Clifton Forge Reservoir - Fishing Opportunities


Catchable size rainbow trout are stocked eight times annually: twice inthe fall, once in winter, and five times in the spring. Bank fishing for trout at Clifton Forge Reservoir usually entails the use of live bait (worms), or artifical bait such as salmon eggs, corn, or commercially made stink bait.


Oddly enough, bluegill were not found in this lake prior to 2000. Bluegill are the most commonly found sunfish across Virginia, providing a food source for predators and an active sport fish for kids. Instead, the redbreast sunfish, typically a river dweller, is found instead. Redbreast sunfish are not found in large numbers or in great size. The other sunfish family member found in Clifton Forge Reservoir is the black crappie. Introduced by fishermen, black crappie are stunted in the lake. Because of a limited food supply and their ability to reproduce themselves out of house and home, black crappie in this lake are slow growing and small (6-10 inches long). Panfish can be best located near beaver lodges, fallen trees, and brush piles.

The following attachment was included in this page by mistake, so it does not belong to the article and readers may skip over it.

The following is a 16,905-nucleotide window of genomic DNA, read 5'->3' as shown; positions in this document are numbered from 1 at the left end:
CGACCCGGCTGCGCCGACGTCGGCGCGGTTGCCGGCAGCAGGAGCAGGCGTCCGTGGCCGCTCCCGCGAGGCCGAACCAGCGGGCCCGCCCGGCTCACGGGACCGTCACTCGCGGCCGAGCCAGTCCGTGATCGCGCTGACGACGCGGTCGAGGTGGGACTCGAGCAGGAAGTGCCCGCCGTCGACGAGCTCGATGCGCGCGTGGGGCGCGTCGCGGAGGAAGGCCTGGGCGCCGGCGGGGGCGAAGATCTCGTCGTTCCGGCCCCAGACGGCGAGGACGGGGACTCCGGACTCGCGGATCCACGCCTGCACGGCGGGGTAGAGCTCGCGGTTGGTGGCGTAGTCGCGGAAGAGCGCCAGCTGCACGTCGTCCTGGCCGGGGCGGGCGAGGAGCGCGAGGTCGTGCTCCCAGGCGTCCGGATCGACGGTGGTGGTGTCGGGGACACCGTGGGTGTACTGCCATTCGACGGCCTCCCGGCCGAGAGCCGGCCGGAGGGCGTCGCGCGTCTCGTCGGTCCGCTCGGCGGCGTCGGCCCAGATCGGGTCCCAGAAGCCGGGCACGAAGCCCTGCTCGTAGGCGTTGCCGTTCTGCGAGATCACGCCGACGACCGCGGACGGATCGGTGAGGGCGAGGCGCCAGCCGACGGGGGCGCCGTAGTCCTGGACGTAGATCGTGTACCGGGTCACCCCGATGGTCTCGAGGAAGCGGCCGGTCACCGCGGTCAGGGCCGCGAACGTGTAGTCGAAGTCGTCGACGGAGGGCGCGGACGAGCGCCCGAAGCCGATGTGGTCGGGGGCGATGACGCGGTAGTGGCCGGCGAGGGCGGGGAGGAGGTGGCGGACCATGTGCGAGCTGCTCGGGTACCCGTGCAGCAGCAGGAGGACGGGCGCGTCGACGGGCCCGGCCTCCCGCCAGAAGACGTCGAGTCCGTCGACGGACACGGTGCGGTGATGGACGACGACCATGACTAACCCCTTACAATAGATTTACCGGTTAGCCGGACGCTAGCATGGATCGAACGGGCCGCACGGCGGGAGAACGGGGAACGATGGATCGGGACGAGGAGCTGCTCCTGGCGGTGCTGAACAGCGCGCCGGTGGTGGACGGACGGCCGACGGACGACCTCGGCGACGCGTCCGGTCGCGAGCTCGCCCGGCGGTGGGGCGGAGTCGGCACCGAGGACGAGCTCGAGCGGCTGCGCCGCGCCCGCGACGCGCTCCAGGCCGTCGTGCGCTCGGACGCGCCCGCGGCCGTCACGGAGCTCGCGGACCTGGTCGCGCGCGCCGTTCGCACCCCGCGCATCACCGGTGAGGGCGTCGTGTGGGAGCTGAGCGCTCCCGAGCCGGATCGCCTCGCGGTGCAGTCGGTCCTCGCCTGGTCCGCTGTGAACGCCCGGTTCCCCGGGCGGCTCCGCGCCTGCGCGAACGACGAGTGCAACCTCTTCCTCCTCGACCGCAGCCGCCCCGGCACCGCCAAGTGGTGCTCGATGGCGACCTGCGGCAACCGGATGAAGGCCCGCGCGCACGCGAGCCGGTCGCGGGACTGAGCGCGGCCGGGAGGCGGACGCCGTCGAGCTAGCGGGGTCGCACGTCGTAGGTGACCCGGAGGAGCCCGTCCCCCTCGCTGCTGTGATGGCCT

Channel Catfish

Adult channel catfish were stocked by the Forest Service in 1997 to provide additional angling opportunities at Clifton Forge Reservoir. Additional stockings of channel catfish have taken place in 2002 and 2003. Channel catfish up to 20 inches have been sampled by DGIF biologists. Channel catfish can be taken in a manner similar to fishing for trout in the lake. Live bait, especially, nightcrawlers, are very effective in hooking up with a large catfish.